Never Dull by Elizabeth Puckett
I can honestly say that my life is never dull. Granted, this means there are challenges and trials as well as blessings and pleasantries but if I had a choice I think Iíd still take it all. I sincerely believe that without the not-so-pleasantries the pleasantries wouldnít be nearly so pleasant. Or at least, I wouldnít appreciate them as much. 

I think itís safe to say that sometimes life feels like a roller coaster with all of its twists, turns and loops. But sometimes it feels like a lazy afternoon stroll through the park. But regardless of circumstance and time, every day enfolds some bit of wisdom, healing or truth. The thing is you must consciously decide to unwrap the gift. 

No, Iím not preaching psycho-babble that every day is golden and you just have to look at things the right way. Thatís the farthest thing from my mind. The point Iím really trying to get across is that you need to take each day as it is. If it was hard, you might wonder why. Consider your ways. Consider what issues are unresolved or what voids remain empty. Donít be discouraged if you struggle. After all, struggling is a sign that you havenít given up yet. The time to worry is when you find yourself fighting nothing for then you have grown numb to your own conscience and ultimately, the voice of God. 

But what about the beautiful days, the moments in life when youíre coasting downhill? Isnít the only purpose of those days to just kick back and relax? Not hardly. In fact I think the purpose in blessings is overlooked even more than the usefulness of trials. To illustrate my point recall the parable of the talents. The servants that were entrusted with ten and five talents didnít hold on to them or bury them in the ground like the servant entrusted with one. They went out and multiplied their talents. They worked even when the master was away, even when they werenít being chastised or driven. And their reward was more than Iím sure they could have imagined. But the servant that buried his talent in the ground, claiming that his master was cruel and unjust, lost even that talent. 

I donít believe God blesses us expecting only a ďthank you,Ē although all too often we all fail to do even that. I believe He expects us to run with what He gives us. I even think He allows us the creative freedom to choose how we want to multiply those talents. Remember, the master went away. He didnít tell the servants what or how concerning the talents entrusted to them but he did expect them to do something and he expected them to give it back to him. And like atrophy, if you donít use it, you lose it. So donít forget, in your seasons of blessing, what youíre supposed to do with those talents. And just in case you werenít paying attention, the answer isnít burying them in the ground.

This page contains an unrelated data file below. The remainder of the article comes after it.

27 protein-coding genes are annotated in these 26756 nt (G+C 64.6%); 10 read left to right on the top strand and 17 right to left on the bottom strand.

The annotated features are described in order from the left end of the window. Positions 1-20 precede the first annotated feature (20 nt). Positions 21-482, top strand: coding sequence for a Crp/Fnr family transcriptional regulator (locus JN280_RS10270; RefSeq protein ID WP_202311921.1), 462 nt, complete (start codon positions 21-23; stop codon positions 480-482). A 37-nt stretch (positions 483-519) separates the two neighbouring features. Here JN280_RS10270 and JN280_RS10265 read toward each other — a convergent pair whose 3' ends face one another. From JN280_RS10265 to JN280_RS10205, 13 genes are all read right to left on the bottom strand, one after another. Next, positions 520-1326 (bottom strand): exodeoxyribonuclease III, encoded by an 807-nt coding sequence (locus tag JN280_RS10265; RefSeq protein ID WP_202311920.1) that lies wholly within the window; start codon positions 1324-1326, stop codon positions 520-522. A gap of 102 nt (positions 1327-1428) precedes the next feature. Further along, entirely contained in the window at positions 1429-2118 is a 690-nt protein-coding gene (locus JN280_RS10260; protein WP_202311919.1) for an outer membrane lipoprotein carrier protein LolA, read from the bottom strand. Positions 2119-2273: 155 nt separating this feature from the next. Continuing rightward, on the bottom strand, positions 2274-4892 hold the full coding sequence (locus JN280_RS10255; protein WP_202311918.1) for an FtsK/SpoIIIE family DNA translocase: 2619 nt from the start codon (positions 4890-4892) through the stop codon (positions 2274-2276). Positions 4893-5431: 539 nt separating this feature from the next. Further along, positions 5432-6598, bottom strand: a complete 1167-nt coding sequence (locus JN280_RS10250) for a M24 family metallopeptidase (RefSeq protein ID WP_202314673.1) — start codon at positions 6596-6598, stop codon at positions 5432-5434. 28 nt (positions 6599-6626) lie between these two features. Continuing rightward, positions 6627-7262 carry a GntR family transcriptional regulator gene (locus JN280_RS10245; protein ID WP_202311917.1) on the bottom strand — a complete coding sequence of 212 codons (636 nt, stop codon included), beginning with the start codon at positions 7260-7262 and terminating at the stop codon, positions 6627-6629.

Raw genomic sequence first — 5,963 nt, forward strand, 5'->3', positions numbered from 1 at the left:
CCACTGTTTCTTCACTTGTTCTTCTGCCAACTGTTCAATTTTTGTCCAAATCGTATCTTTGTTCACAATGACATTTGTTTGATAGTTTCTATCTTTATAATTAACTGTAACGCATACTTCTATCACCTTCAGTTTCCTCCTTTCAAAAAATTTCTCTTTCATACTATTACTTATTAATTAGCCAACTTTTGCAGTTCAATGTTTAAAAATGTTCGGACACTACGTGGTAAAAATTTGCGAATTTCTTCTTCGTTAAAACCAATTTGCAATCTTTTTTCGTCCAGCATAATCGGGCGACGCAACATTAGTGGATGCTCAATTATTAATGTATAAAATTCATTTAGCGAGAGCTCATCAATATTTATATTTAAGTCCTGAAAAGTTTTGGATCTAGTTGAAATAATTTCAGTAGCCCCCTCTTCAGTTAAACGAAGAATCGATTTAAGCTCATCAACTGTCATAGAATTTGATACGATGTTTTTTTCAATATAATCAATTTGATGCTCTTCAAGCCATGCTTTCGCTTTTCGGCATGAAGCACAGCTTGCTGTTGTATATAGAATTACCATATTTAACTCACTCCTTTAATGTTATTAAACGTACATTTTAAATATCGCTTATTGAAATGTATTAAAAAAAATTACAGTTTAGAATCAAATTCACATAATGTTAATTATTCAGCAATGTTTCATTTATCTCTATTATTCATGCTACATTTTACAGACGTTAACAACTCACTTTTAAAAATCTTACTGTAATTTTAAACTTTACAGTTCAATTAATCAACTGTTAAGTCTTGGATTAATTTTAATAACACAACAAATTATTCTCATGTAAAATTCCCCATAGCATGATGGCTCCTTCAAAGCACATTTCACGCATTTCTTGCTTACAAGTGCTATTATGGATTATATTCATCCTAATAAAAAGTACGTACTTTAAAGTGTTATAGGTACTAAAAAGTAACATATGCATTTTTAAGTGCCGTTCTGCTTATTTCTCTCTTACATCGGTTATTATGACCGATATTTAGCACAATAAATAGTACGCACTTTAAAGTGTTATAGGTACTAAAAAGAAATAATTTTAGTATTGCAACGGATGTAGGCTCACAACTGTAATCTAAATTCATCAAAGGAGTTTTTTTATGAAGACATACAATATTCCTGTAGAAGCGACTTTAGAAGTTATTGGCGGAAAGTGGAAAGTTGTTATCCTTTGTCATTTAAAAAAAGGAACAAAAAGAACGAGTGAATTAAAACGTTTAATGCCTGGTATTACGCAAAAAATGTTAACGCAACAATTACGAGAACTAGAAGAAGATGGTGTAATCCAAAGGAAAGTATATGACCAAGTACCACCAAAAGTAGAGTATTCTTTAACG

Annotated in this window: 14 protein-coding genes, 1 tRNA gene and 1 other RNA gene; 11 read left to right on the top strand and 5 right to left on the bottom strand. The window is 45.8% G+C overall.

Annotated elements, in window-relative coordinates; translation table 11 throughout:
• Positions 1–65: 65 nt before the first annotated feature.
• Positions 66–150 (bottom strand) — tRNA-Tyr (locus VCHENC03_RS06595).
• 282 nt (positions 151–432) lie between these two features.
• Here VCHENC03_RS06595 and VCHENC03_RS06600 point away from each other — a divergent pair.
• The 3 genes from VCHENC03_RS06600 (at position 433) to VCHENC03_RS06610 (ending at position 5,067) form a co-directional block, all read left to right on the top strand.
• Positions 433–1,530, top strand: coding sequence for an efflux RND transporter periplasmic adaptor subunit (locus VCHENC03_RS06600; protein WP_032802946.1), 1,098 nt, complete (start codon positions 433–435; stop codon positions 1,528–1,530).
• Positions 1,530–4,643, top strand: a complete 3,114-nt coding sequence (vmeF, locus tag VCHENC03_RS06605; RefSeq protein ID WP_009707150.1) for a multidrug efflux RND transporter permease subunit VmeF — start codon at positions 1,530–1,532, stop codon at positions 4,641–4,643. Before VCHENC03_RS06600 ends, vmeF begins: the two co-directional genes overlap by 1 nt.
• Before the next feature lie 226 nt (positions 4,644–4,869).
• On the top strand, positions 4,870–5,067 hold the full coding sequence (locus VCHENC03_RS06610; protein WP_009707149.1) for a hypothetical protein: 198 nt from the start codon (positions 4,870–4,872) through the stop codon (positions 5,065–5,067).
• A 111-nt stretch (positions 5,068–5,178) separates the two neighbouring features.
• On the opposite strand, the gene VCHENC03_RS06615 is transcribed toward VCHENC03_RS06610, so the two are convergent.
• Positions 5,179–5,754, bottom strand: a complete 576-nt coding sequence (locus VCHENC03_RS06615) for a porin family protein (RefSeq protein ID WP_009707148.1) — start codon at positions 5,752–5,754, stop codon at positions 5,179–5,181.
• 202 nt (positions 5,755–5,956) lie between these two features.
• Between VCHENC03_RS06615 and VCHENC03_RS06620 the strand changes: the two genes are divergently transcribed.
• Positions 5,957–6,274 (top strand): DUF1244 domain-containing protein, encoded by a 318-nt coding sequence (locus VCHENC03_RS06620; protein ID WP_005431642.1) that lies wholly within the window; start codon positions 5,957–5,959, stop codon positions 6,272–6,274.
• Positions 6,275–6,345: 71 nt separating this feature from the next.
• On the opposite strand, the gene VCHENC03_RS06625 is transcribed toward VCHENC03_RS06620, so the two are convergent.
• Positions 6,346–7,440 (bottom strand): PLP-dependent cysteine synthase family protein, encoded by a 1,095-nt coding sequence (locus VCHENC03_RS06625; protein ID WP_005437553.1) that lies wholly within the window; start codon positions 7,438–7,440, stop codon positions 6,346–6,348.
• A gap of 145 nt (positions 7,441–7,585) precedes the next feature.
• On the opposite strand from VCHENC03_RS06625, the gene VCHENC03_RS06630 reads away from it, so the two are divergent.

So, with that in mind, spend a little time every day in meditation. Where are you going? What things did you speak today? What life did you live? Consider your ways. How did you react to your trials or blessings? Did you take what you were given and use it? Or did you flat line? What will you choose to learn and who will you choose to draw close to? What little joys did you find? The irony is that as you consider your ways and learn to cherish every day, you find that life really isnít dull at all, no matter how unexciting it may seem on the outside. The truth is we are often so busy, so quickly moving from one moment to the next that we never fully internalize the day. And consequently, we overlook things that, if we so desire, have the amazing potential to change who we are. 

Manís days are numbered. We only have so many. But thereís reason and purpose in every day. Every single day God is showing you something, whether you see it or not. Take it in; drink it up. Think about the caterpillar and its state. For so long it eats and spins and rests inside that little cocoon. Slowly it changes, little by little, until finally it breaks its shell and flies away as a new creature. I like to think that life is a lot like butterflies and caterpillars. During some points in our life we are fat, ugly little worms but in the end we become something as vibrant as a floating flower. Point is: you canít have one without the other. 

Life is never really dull, only unappreciated and undiscovered.

Elizabeth Puckett
Excerpted from More Than That,  November 2, 2005 Edited for length.